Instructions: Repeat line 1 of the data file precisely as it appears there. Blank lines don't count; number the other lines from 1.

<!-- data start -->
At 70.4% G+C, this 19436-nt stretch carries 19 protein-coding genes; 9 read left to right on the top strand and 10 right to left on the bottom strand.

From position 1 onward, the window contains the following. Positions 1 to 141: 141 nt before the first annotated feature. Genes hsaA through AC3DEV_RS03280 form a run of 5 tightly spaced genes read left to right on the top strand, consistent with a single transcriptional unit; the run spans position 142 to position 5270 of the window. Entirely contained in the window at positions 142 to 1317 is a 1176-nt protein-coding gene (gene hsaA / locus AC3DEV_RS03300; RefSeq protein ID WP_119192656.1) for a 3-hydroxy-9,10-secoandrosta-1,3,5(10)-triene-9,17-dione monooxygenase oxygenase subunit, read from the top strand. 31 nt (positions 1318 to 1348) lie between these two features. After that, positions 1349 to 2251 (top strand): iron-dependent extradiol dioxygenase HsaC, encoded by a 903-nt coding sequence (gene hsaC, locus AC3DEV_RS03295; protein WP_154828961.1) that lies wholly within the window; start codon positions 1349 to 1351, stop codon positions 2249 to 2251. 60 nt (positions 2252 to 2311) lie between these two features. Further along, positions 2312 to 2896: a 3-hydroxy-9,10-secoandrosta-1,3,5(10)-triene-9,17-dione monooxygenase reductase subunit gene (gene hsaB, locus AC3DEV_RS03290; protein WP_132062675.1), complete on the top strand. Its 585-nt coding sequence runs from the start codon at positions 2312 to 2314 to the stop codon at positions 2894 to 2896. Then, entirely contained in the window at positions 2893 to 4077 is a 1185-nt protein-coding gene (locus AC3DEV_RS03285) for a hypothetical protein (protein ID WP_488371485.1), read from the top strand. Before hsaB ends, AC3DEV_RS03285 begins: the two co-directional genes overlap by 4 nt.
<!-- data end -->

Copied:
At 70.4% G+C, this 19436-nt stretch carries 19 protein-coding genes; 9 read left to right on the top strand and 10 right to left on the bottom strand.